1. Elimination purposes from the previous threats? When threatening letters/packages are received that is what the police used to do.

  29. As said previously over the past two years, thanks tremendously for your website. Your comments, and replies from others that you stimulate, add so much to my enjoyment, first of Morse, now of Endeavour.
    Being able to see you as a friend in this enthusiasm, I have the added pleasure of very nearly totally disagreeing with you in the case of this episode. I do agree that the beginning was boredom itself, and jarring. I agree that the role of Mrs Pettybon was such a caricature, in dialogue, in situations in which she was placed, in failure to provide any rounding of character. It would have strangled any good actress. But I did not find the episode boring for three main reasons.
    I thought there was great tenderness revealed in the Endeavour-Bettina relationship. Her desperation to escape, her reaching out to him, and his bewilderment in how to respond kindly, and whether he could admit his own loneliness. For me it left a more powerful image of his loneliness, and thereby of the person he will become in ‘Morse’, than any other episode I know other than that very last minute in 1:3 ‘Rocket’.
    Also I like the way that Wildwood were portrayed. Not being a member of the sixties rock scene, I cannot say how authentic it was. But it was successful in portraying human individuals behind the public persona of a successful rock band, fearful, bickering, disagreeing due to character or to difference in vision, angry with each other but seriously dependent on each other.
    Finally, I like the character of Dudley Jessup, including Morse’s introduction to him as a person in shock following a serious beating. I regret that relationship wasn’t further developed.
    By the way, surely the criticism of how WPC Trewlove is underwritten is a criticism of the series rather than of this episode.
    I’d give it 7 Jags if not 8.
    You know you like someone’s company and contribution when you enjoy disagreeing with them.

    1. Hi David. You are correct in regard to Trewlove. I think I do mention her being underwritten in quite a few review posts. I do love when someone disagrees and intelligently backs up their reasons for not agreeing with my opinion. I love the way the comments section has become a forum and people feel so at ease to disagree with my reviews etc. I believe that if everyone was agreeing with me it would make a very boring comments section.

  30. Thanks for all of your excellent work on here Chris. It encouraged me to watch the Morse episodes, although I always preferred Endeavour. Probably a little young for Morse at the time.

    Anyway I found your review interesting. The core plot and the tangential Pettybon nonsense were poor. However there were some excellent developments in the relationships. In particular Bright really showed more patience with Morse and Anton Lesser was, as you say, superb.

    The Trewlove character showed promise early on and showed a combination of intelligence and ability to undertake”basic coppering” that eluded Morse. But instead of this being developed, it withered on the vine. None of this is a criticism of the actor, with DBR being underutilized. I did enjoy the Meerkat comparison though.

    Your point about the lack of jeopardy with the Morse character is true, but it can be difficult to write a prequel. I accept that there has to be a certain level of latitude as Endeavour is treated as its own series.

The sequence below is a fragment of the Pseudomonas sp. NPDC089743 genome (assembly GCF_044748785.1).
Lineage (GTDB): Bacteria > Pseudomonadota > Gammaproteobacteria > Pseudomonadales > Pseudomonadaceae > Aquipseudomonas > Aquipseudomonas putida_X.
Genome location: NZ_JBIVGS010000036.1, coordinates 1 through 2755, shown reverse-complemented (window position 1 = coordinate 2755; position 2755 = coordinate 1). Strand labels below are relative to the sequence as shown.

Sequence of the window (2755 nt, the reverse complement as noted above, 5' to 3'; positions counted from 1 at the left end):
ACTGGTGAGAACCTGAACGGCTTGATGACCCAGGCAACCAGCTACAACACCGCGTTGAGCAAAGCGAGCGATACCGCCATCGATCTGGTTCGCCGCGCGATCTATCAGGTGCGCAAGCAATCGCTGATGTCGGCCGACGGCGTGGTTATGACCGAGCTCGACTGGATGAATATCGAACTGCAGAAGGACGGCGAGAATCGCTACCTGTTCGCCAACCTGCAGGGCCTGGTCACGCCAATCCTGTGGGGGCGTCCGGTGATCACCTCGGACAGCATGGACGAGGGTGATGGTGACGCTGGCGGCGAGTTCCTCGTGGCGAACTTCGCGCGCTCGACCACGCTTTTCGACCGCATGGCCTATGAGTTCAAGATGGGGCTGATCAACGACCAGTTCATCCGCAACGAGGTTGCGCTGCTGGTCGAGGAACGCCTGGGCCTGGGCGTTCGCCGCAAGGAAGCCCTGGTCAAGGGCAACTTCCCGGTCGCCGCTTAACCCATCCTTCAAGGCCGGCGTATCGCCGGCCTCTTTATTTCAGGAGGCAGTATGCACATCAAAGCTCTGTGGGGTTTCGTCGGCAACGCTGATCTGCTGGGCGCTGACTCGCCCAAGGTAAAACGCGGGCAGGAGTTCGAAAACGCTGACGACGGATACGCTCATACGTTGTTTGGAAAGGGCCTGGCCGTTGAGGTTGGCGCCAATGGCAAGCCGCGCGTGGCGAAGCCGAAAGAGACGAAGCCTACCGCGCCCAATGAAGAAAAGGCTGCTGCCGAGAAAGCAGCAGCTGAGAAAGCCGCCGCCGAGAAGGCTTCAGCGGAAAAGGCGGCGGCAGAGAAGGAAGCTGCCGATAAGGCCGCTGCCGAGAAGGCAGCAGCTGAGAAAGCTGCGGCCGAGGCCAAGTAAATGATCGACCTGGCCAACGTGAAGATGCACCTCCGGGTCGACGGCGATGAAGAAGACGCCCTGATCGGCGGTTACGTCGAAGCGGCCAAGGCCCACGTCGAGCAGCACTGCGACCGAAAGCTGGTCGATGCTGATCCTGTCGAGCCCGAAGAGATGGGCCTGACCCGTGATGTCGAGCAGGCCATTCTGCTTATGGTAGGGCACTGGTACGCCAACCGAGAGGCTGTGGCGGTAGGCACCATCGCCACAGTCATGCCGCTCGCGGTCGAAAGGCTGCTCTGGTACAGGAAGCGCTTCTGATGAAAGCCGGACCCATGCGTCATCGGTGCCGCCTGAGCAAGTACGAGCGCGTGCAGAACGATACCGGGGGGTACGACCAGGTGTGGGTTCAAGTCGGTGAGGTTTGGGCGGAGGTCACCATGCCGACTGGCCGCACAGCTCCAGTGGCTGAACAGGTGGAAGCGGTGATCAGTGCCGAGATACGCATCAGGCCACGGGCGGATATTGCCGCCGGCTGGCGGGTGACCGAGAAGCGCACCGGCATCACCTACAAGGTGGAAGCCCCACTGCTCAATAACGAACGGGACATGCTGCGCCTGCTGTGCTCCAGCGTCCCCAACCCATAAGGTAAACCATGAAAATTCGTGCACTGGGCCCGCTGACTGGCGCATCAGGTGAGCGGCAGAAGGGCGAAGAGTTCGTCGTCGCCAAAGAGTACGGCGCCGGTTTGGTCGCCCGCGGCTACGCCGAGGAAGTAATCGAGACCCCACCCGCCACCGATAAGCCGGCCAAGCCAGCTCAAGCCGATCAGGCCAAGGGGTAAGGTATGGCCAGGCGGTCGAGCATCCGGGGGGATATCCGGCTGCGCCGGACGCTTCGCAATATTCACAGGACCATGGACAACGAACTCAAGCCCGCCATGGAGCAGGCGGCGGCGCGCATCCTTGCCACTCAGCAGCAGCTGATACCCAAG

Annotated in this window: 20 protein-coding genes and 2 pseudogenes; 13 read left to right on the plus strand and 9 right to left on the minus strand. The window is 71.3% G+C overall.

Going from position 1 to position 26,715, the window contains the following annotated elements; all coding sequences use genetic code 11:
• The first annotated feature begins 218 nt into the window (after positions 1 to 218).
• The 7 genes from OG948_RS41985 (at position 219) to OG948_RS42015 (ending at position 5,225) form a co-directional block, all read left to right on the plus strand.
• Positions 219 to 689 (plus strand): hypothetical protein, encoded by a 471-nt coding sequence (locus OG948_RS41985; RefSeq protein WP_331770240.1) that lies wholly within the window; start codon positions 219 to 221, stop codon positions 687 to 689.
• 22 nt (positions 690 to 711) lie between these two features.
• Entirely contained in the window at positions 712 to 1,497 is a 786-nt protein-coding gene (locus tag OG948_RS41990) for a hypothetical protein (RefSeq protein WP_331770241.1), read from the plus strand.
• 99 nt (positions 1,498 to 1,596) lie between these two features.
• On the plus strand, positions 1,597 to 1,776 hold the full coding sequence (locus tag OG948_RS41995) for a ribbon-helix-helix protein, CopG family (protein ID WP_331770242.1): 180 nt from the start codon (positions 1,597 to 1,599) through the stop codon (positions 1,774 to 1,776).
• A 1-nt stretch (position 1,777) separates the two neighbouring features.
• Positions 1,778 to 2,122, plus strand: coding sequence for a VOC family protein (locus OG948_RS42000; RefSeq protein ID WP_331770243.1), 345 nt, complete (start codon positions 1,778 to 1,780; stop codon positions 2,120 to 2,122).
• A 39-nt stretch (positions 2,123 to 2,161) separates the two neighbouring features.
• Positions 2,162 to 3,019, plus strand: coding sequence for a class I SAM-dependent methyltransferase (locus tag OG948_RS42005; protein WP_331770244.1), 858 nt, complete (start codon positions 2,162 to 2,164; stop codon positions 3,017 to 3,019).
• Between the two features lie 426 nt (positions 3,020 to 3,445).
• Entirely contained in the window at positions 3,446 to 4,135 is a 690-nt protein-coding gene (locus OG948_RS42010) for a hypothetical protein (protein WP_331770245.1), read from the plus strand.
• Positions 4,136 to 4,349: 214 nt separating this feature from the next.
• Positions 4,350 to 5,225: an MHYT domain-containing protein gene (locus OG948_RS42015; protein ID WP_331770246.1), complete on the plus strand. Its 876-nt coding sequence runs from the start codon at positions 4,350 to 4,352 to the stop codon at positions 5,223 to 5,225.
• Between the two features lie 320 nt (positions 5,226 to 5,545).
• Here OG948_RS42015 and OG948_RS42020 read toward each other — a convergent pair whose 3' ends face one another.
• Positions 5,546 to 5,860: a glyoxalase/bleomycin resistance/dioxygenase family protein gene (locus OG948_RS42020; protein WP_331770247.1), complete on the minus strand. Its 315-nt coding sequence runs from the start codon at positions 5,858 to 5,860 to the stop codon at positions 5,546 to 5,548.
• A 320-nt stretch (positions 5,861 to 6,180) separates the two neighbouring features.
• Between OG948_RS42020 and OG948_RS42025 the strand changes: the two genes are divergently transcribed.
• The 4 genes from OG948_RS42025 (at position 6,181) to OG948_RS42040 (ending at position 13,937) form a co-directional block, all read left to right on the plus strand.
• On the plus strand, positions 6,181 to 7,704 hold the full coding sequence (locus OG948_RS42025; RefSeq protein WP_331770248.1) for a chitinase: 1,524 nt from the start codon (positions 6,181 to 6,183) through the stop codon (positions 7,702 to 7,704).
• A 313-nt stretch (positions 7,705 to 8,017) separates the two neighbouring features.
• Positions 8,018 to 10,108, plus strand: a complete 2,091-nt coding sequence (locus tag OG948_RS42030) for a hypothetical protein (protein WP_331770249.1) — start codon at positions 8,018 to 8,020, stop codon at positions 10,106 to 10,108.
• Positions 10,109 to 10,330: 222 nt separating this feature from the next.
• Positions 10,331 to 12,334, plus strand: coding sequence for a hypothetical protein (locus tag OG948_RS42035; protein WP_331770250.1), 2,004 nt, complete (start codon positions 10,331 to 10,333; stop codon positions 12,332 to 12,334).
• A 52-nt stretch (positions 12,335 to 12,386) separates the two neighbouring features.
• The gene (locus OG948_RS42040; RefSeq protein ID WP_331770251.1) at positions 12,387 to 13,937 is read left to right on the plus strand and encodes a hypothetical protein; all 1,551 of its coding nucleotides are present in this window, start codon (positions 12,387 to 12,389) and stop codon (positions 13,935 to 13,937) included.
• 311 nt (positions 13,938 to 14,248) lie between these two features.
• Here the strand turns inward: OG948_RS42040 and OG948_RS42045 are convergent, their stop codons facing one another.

1. Hello Peter. Thank you so much for your kind comments. You are so right regarding the Trewlove character.

  31. Chris, I feel your pain at this episode to the point that it is the single episode in the entire annals of ‘Morse’ that I am unable to re-watch. I say that as one who would without hesitation choose Morse/Endeavour as my favourite viewing of all time, including cinema. However, I wasn’t bored, as you were, but irritated. Much of this distaste has to do with the caricature of Mary Whitehouse: the writing smacks of a wish to give her – though long dead – a good kicking, and the performance is at best one-dimensional and lacking in either empathy or sincerity. i’m loath to blame Le Touzel entirely, but anyone who has ever attended a church service of any kind must surely know that even back in the 1960s no-one over the age of six put their hands together in prayer.

    It was just plain lazy to have caricatured her thus, and that laziness undermines the entire premise of the episode to the point that I just don’t find it believable. If you like, it was ill-conceived, or is fatally flawed, and, dammit, that somehow diminishes Morse.

    I heard Mary Whitehouse speak in a debate in 1970 or ’71 when i was a ‘Fresher’ at Lancaster University, and my overwhelming impression (despite myself being a rebellious teenager in the the 60s) was of her sincere concern for the welfare of children and young adults. It’s simply wrong to imply that her views stemmed from either sanctimoniousness, prurience or revulsion at all things sexual (she had five children, for goodness’ sake!) It’s all too easy to ignore the fact that her stance was the direct product of professional involvement as a teacher of art and sex education, and of the rapid social changes which she observed impacting most heavily on her own pupils. Was it really too hard to even attempt to convey some of that sincerity, born of experience in dealing with the young, even if the writer/actor deem it to have been misplaced?

    Furthermore, Whitehouse was one of the few public figures back then who was at all concerned about child abuse, lobbying hard for the parliamentary bill that became the Protection of Children Act 1978. For that alone, she is owed a debt of gratitude. Oh, the irony that she paid a heavy price in terms of ridicule for the ire she directed at our national broadcaster, the BBC, which has since been shown to have protected and enabled a certain bleached blonde DJ/presenter.